We won’t go through the side-effects of all these demands – such as environmental degradation, increased income disparity, countries with unsustainable budget deficits, and sundry others, except to say that there was a cost to all this growth, and it is highly likely that the current generation is going to be paying that cost.
Children growing up today in the United States are likely to have a lower standard of living than their parents. Average incomes have failed to keep pace with inflation, and a large chunk of the high-paying middle class manufacturing jobs have moved overseas. The UK faces a bleak decade, at best, while the disparate quilt that is Europe has become the most talked about financial basket case over social dinner parties in nerdy homes the world over. However, things are different here in Australia.
Australia and complacency
To start with, our unemployment is incredibly low – and Western Australia could arguably be said to have reached full employment. Unfortunately, labour in the state is neither flexible enough nor skilled enough for the available pool to nicely fit the available spaces, and so we bring in labour from interstate and overseas. Even with this misalignment of resources, our employment is the envy of nations everywhere. Let’s try to remember that, when we worry about wage rises or costs of living or the future for our children.
Here’s a story about generational change in Europe – or better still, the failure of politicians and social commentators to successfully negotiate a smooth transition from one generation to another. This is an article from one of my favourite online newsletters, the German publication Spiegel International. It discusses the difficulty that Italy is having with weaning its baby boomer generation off welfare support so that money can be directed towards helping the current generation rebuild their world. In effect, the children of today are paying for the over-sized expectations of the previous generation.
Italy’s youth unemployment is woeful – and Spain’s is approaching 50%. These are dangerous disparities, and we can only hope that rebalancing these inequalities can be achieved without radical outcomes.
This is a story that Australians need to hear, and to think through very carefully. It’s not a long bow to suggest that our current economic stength is a complete and utter accident – a fortunate outcome of geography and history. With terms of trade at historically high levels, low unemployment, low interest rates (feel free to argue that one with me over a red wine one day) massive current and projected investment, an educated workforce, reasonable infrastructure, stable government and world-leading mineral, agricultural and even financial industries, Australia is magnificently positioned to forge its own future. Let’s hope that we can marshall the leadership that is required to convert all these strengths into positive benefits for our children. It doesn’t take long for bad decisions to make a big difference.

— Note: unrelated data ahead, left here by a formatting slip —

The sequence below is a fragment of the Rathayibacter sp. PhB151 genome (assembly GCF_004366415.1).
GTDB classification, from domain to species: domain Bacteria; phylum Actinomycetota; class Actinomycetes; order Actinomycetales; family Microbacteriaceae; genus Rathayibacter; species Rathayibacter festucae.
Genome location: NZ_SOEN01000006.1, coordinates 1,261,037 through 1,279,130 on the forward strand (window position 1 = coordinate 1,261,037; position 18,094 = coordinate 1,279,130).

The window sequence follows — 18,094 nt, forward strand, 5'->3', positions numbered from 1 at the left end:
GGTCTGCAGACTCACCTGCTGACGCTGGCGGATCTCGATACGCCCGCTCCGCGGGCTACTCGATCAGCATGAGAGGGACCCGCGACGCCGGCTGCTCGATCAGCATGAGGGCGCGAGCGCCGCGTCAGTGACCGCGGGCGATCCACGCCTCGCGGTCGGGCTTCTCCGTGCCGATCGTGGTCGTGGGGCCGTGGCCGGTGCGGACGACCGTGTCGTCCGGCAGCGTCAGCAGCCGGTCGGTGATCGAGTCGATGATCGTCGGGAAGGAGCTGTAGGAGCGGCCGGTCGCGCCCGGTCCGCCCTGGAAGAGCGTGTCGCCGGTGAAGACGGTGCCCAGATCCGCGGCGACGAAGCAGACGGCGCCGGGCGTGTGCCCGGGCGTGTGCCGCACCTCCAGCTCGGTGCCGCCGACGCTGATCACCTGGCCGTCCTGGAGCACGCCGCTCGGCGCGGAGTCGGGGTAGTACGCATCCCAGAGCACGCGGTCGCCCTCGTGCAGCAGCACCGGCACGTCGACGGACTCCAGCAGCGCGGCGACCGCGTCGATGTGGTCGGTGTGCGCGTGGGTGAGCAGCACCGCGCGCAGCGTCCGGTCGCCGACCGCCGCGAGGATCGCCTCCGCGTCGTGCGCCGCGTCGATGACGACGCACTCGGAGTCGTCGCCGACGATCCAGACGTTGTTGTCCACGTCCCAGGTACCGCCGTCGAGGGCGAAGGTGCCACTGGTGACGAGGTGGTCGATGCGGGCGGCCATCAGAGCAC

Not many people would be aware but tomorrow we achieve the 4th anniversary of the national gabfest known as the 2020 Summit. This should have been the starting point for an intelligent, comprehensive and far reaching belly-button ponder of our country, its resources, its people and their future. This is where i feel comfortable using the term “complacency”. Have a look at the website. It hasn’t even been updated to show that we have a new prime minister.
Another opportunity for change and improvement and growth, swallowed by disinterest, lack of leadership and an apathetic community approach to national outcomes.
Financial Planning – How do we best help our children?
As a father of five, this is something that i have pondered for many years – and i cannot say that i’ve reached a full conclusion. My love of my children, and the parental desire to see that they have the “best” upbringing is tempered with my knowledge of history, social change and the potential for unexpected outcomes. This post is the first of many that will cover just some of the financial issues in more detail. i hope you find them helpful or at least, vaguely interesting.
¹ I’ve used my own figures for estimates of Perth’s “average residential house price”. They are based on the Australian Bureau of Statistics figures, using a combination of the various series that can be combined to go back this far. Always keep in mind that “average” houses 20 years ago are not representative of “average” houses today. If we take the average home of 20 years ago, we would need to spend a lot of money to bring it to the equivalent of an average home today. We have to have some benchmark though, and this is mine.